BankAmerica Corp. said Wednesday that it is soliciting bids for its mammoth manufactured-housing division.
BankAmerica Housing Services, the No. 2 prefabricated-home lender in the country, could fetch up to $600 million, analysts said.
The move is in line with BankAmerica's strategy of eliminating noncore businesses, said analyst Kate Blecher of Gruntal Securities. "You can't be all things to all people, even if you're BankAmerica."
Deutsche Financial Corp., the Atlanta-based finance unit of Deutsche Bank, is looking at the BankAmerica unit, manufactured-home lenders said. Deutsche Financial vice president Andy Grigg said he could not comment, but added: "Acquisitions are always interesting to people."
The sale would get BankAmerica out of the business of lending to consumers with tarnished credit records, said chief financial officer Michael O'Neill.
Subprime lending "is not a business that we have any particular strength in or any particular appetite for," Mr. O'Neill said, speaking during the banking company's earnings conference call yesterday. "We as a company feel better about the prime-customer base."
In June, BankAmerica sold off its consumer finance unit, Security Pacific Funding, for an eye-popping $1.6 billion. Observers at the time said the BankAmerica has had difficulties integrating the subprime units it acquired when it bought Security Pacific Corp. in 1992.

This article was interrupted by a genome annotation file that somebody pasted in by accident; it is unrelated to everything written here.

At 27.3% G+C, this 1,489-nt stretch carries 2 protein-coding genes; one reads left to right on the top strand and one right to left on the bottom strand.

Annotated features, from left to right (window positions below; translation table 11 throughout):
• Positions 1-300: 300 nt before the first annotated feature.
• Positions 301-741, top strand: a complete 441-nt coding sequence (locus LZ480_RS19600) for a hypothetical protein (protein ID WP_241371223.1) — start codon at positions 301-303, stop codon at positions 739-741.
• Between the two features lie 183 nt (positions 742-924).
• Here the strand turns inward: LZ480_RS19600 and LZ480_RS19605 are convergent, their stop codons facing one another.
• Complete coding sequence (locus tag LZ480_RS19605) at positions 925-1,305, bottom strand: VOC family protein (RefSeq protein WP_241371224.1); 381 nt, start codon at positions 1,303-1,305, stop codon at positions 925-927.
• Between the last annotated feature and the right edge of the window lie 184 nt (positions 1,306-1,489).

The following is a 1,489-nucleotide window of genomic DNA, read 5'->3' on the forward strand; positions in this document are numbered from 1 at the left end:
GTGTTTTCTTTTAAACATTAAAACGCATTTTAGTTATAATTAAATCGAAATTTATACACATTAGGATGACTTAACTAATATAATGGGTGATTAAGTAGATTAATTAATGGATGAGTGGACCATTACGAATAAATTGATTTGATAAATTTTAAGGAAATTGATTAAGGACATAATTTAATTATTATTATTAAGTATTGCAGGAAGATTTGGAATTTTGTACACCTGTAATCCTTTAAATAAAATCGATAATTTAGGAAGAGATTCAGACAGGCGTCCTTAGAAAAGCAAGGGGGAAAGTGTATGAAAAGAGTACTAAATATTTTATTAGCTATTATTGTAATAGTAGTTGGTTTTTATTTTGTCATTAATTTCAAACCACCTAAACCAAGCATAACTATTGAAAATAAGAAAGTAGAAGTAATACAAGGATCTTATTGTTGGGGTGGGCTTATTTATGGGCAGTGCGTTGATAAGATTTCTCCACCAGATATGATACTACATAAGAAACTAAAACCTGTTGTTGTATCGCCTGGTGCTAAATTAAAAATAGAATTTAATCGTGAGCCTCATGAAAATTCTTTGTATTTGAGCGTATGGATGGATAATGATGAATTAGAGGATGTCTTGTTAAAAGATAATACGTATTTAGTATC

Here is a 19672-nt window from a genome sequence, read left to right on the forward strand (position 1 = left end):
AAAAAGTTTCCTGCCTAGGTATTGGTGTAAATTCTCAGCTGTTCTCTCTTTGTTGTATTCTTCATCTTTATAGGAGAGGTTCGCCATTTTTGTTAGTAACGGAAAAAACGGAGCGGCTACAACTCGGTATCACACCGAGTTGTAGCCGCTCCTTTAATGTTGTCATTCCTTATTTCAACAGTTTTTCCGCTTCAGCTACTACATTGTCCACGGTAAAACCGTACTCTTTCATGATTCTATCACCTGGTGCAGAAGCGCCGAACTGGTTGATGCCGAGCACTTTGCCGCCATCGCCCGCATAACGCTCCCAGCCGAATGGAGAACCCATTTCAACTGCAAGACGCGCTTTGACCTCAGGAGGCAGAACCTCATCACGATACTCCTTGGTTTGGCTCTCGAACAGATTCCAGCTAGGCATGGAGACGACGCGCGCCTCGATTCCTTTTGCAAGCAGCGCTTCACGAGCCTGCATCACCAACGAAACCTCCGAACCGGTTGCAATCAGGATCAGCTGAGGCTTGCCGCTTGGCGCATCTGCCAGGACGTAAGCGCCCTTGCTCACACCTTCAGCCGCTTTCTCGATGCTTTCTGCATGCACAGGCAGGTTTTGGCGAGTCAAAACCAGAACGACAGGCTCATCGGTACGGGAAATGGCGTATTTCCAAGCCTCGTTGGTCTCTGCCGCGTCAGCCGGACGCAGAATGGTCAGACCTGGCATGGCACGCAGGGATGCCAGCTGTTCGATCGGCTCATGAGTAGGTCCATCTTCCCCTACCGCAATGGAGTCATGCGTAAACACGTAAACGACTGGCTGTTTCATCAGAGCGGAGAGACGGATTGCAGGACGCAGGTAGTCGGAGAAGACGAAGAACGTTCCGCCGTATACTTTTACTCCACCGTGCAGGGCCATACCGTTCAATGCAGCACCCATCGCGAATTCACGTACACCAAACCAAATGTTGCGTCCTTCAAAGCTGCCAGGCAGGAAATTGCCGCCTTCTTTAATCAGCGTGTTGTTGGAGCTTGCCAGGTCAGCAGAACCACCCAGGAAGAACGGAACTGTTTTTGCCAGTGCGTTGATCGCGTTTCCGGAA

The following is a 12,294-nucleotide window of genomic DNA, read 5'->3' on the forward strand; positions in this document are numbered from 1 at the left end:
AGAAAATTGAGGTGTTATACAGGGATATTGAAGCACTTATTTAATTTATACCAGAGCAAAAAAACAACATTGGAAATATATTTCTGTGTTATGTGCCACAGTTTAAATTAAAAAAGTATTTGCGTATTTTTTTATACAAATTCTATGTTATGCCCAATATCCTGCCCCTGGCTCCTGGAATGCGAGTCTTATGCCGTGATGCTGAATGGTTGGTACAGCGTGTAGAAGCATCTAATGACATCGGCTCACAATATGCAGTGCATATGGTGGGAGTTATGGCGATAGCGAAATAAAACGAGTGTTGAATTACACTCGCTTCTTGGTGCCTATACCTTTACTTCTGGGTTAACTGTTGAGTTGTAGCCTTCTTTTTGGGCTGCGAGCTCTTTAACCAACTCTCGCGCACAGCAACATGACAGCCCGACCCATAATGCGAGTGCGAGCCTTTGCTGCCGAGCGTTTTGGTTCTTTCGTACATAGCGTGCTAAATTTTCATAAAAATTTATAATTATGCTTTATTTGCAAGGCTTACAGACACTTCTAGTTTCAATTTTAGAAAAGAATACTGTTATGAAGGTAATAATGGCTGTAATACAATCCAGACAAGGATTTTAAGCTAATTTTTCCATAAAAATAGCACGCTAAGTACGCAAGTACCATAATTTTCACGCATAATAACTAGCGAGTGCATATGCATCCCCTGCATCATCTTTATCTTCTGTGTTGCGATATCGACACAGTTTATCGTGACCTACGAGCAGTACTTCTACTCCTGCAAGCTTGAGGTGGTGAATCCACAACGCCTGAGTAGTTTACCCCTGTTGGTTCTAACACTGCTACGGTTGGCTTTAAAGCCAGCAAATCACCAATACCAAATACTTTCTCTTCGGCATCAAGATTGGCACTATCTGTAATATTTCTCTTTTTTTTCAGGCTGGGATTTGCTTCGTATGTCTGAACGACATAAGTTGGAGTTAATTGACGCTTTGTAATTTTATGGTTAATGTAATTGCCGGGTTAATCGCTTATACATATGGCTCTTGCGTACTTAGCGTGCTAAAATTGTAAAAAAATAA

Manufactured-home dwellers do not present the bank with many cross- selling opportunities, Mr. O'Neill said. "The unit doesn't quite fit in, despite its good performance."
The bank is quitting the subprime business while other banks are pouring in. Chase Manhattan Corp., KeyCorp, and Barnett are among those that announced subprime or manufactured-home lending initiatives this year.
BankAmerica Housing Services, which originated $3 billion of loans last year, is second only to Green Tree Financial Corp., Minneapolis, in manufactured-housing lending. The BankAmerica unit has a $9 billion portfolio and 45 offices.
Outsiders said the unit's loan quality could hurt the sale price. "They originated a substantial amount of (adjustable rate mortgage) products, which, if rates go up, we feel are not appropriate for manufactured-home buyers," said Jeff Evanson, analyst with Piper Jaffray. These people are generally more sensitive to increases in monthly payments, Mr. Evanson said.
BankAmerica is quitting the manufactured-housing industry when competition has heated up, said Roger Merritt of Fitch Investors Service.
"Definitely margins have come down, and there has been pressure on underwriters to make more loans at more liberal limits," he said.
Deutsche Financial owns ITT, which lends to manufactured-home dealers. A year ago the unit partnered with Oakwood Homes to make manufactured-housing loans.
Analysts who follow the Frankfurt bank were not pleased by Deutsche's interest in the United States subprime market.
"I'm afraid it is possible, but I'm ashamed to think about it," said Peter Thorne, Paribas Capital, London. Deutsche should concentrate on its European retail and investment banking business, he said.